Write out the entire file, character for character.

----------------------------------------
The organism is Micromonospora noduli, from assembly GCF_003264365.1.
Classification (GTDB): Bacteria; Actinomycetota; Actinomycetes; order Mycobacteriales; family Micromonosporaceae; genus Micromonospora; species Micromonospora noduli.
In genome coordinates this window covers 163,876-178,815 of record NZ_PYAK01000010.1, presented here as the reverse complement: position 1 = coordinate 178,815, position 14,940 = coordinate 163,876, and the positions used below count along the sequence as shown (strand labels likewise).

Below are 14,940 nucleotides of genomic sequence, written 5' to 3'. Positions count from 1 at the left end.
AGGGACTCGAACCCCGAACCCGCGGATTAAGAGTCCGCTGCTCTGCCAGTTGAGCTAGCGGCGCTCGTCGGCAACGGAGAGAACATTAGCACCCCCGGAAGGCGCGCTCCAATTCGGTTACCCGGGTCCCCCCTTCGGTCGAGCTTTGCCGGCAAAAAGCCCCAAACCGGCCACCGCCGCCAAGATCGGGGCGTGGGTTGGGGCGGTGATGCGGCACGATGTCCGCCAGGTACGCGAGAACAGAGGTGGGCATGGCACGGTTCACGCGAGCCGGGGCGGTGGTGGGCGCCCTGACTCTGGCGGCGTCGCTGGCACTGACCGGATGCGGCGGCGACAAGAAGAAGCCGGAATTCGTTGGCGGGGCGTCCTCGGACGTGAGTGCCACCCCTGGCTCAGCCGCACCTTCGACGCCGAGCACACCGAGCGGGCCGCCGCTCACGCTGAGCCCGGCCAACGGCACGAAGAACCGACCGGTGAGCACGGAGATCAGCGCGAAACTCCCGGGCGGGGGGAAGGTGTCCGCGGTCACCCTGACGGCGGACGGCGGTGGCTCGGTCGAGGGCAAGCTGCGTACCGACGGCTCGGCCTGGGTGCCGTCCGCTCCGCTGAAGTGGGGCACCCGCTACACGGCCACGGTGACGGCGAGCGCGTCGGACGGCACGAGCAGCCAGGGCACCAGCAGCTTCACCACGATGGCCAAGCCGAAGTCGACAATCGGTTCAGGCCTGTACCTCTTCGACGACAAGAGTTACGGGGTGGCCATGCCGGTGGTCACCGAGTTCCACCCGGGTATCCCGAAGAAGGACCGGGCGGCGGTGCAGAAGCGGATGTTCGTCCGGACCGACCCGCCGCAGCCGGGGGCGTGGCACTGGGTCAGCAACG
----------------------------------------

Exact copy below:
The organism is Micromonospora noduli, from assembly GCF_003264365.1.
Classification (GTDB): Bacteria; Actinomycetota; Actinomycetes; order Mycobacteriales; family Micromonosporaceae; genus Micromonospora; species Micromonospora noduli.
In genome coordinates this window covers 163,876-178,815 of record NZ_PYAK01000010.1, presented here as the reverse complement: position 1 = coordinate 178,815, position 14,940 = coordinate 163,876, and the positions used below count along the sequence as shown (strand labels likewise).

Below are 14,940 nucleotides of genomic sequence, written 5' to 3'. Positions count from 1 at the left end.
AGGGACTCGAACCCCGAACCCGCGGATTAAGAGTCCGCTGCTCTGCCAGTTGAGCTAGCGGCGCTCGTCGGCAACGGAGAGAACATTAGCACCCCCGGAAGGCGCGCTCCAATTCGGTTACCCGGGTCCCCCCTTCGGTCGAGCTTTGCCGGCAAAAAGCCCCAAACCGGCCACCGCCGCCAAGATCGGGGCGTGGGTTGGGGCGGTGATGCGGCACGATGTCCGCCAGGTACGCGAGAACAGAGGTGGGCATGGCACGGTTCACGCGAGCCGGGGCGGTGGTGGGCGCCCTGACTCTGGCGGCGTCGCTGGCACTGACCGGATGCGGCGGCGACAAGAAGAAGCCGGAATTCGTTGGCGGGGCGTCCTCGGACGTGAGTGCCACCCCTGGCTCAGCCGCACCTTCGACGCCGAGCACACCGAGCGGGCCGCCGCTCACGCTGAGCCCGGCCAACGGCACGAAGAACCGACCGGTGAGCACGGAGATCAGCGCGAAACTCCCGGGCGGGGGGAAGGTGTCCGCGGTCACCCTGACGGCGGACGGCGGTGGCTCGGTCGAGGGCAAGCTGCGTACCGACGGCTCGGCCTGGGTGCCGTCCGCTCCGCTGAAGTGGGGCACCCGCTACACGGCCACGGTGACGGCGAGCGCGTCGGACGGCACGAGCAGCCAGGGCACCAGCAGCTTCACCACGATGGCCAAGCCGAAGTCGACAATCGGTTCAGGCCTGTACCTCTTCGACGACAAGAGTTACGGGGTGGCCATGCCGGTGGTCACCGAGTTCCACCCGGGTATCCCGAAGAAGGACCGGGCGGCGGTGCAGAAGCGGATGTTCGTCCGGACCGACCCGCCGCAGCCGGGGGCGTGGCACTGGGTCAGCAACG